NOVA SCOTIA Cobequid Pass Toll-104 opens

December 5, 1997

NOVA SCOTIA Cobequid Pass Toll-104 opens

Originally published in issue 22 of Tollroads Newsletter, which came out in Dec 1997.


Subjects:e-toll finance

Facilities:104 Cobequid Pass


Locations:Canada Nova Scotia NS


Cobequid Pass Toll-104 opens

Nova Scotia’s first toll road (see also TRnl#4 Jun 96 p3) opened for traffic Nov 15 and began tolling at the end of the month. The 45km long 2x2-lane pike between Masstown and Thomson Station completes a motorway standard network of roads between the major port of Halifax Nova Scotia, and the New Brunswick cities of Moncton and Saint John, about 430km in total. Toll-based bonds were used because the government was unable to fund in a timely fashion this expensive last leg through the Cobequid mountain range in the center of the isthmus or neck of land that links the bulk of Nova Scotia to the main landmass of north America.

The 45km pike has 6 major bridges, 5 full interchanges, 12 large culverts. Traversing hilly country on a new direct alignment that shortens the route 9km construction involved movement of 5.2m cub m of earth, the blasting of 0.9m cub m of rock and used 350k t of asphalt pavement. The 2x2-lane roadway has a 22.6m central median. It is notable for a number of wildlife underpasses with median skylights designed to reduce the number of animals that cross the road at grade and cause accidents. Construction was completed by a subsidiary of Canadian Highways in just under 20 months, 2 weeks ahead of schedule at a cost of $80m. The road was financed by Highway 104 Western Alignment Corporation, a company created and owned by the province of NS, but because of the province’s debt situation the company financed nearly 2/3 of the cost of the road with non-recourse bonds sales of c$50m, plus matching federal and provincial grants. Bond purchasers assume the risk of default if the toll revenue does not support debt service.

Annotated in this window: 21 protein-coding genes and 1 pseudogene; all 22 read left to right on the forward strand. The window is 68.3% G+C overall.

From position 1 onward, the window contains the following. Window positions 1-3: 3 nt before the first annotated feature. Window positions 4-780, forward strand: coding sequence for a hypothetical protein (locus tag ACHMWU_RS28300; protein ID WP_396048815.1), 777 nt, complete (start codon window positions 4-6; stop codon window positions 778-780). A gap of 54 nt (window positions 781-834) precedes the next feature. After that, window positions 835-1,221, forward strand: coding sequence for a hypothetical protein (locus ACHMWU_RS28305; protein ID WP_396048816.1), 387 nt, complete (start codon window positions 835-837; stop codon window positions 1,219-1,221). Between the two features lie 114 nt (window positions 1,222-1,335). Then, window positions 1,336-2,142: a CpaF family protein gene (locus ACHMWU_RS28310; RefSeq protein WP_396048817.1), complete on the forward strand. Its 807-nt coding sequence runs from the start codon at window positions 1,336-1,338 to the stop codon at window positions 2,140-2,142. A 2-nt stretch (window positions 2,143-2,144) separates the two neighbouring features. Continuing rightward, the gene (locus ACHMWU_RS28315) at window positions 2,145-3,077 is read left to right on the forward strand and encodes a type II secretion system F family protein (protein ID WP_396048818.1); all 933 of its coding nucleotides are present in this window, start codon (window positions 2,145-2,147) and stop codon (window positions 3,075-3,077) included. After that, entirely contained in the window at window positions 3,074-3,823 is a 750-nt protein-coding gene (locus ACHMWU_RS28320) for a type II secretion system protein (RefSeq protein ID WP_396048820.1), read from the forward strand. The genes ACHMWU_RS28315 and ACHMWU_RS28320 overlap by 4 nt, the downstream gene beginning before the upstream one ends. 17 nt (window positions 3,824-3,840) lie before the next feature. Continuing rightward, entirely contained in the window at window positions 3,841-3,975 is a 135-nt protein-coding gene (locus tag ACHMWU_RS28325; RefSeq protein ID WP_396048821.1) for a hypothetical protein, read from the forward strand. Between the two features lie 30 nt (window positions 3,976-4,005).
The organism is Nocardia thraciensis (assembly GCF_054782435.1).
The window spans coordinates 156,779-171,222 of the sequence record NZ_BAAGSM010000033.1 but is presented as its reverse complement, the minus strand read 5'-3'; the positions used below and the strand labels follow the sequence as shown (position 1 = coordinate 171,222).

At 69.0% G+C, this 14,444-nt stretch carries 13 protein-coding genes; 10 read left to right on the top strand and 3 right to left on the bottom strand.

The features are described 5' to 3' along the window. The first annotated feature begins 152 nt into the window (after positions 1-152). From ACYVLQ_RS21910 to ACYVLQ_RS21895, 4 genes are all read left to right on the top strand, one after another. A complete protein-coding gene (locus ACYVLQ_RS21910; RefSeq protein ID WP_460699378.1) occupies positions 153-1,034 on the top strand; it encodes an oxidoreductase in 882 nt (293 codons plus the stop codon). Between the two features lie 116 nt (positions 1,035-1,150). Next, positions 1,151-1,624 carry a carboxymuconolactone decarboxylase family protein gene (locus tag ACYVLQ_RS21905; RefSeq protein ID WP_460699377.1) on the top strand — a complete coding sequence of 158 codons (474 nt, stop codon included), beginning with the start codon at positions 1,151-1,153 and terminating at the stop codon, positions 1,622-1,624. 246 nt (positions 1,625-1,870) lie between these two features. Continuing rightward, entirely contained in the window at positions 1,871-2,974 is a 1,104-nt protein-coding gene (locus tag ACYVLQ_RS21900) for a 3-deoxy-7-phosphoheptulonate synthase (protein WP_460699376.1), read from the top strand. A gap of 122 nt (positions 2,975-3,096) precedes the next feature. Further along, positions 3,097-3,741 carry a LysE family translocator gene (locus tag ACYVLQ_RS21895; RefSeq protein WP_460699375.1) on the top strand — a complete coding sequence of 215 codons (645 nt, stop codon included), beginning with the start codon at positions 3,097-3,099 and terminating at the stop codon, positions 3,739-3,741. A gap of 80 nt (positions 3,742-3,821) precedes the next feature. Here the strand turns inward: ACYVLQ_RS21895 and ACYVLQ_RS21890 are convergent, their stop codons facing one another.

15min+ time saving: The road offers an estimated 15 to 20 minute time saving for cars and a more relaxed safer drive through scenic hills. The posted speed limit is 110km/hr (67mph), compared to 100km/hr (61mph) on the Wentworth road.

A high accident rate on the pre-existing 54km 2-lane roadway through Wentworth was a major spur to the construction of the Cobequid Pass pike — 50 deaths in the past decade, attributed to the mix of heavy trucks, tourists and local traffic. It is illegal for heavy trucks to use the old Wentworth road for through trips now that the pike is open. Traffic on the new highway was 7k vehs/day during the free period late Nov. Projections have been for a light 6k vehs/day year-round average though summer traffic in tourist season is much higher. Heavy trucks are expected to be close to 2k/day virtually the yar round.

There is a barrier toll plaza about midway along the facility with attendants but the use of e-tags (brandnamed E-PASS) is being encouraged with a 50% e-tag discount on the toll rate — normally C$3 ($2.20) for cars and C$2 ($1.45)/axle for cars. The e-tags are from Amtech and are similar to the basic backscatter tags coming into use elsewhere in the Maritime provinces, namely on the two toll bridges in Halifax and on the harbor bridge in Saint John NB (see TRnl#11 Jan 97 p8) , so arrangements are possible for interoperability — the use of tags from any one authority at the others’ facilities. The toll operations are being run on contract by Atlantic Highways Management Corp a sub of CHIC.

The maritime provinces longest toll project, a 140km toll road between Moncton and Fredericton in New Brunswick is in the final stage of selecting a concessionaire. That will leave links to and through Maine (see pXX) to complete high standard connections for the maritimes to Montreal, Toronto and the US. (Contact Susan McLeod H-104WAC 902 424 2248)

Further Reading

Leave a comment:

Upcoming Events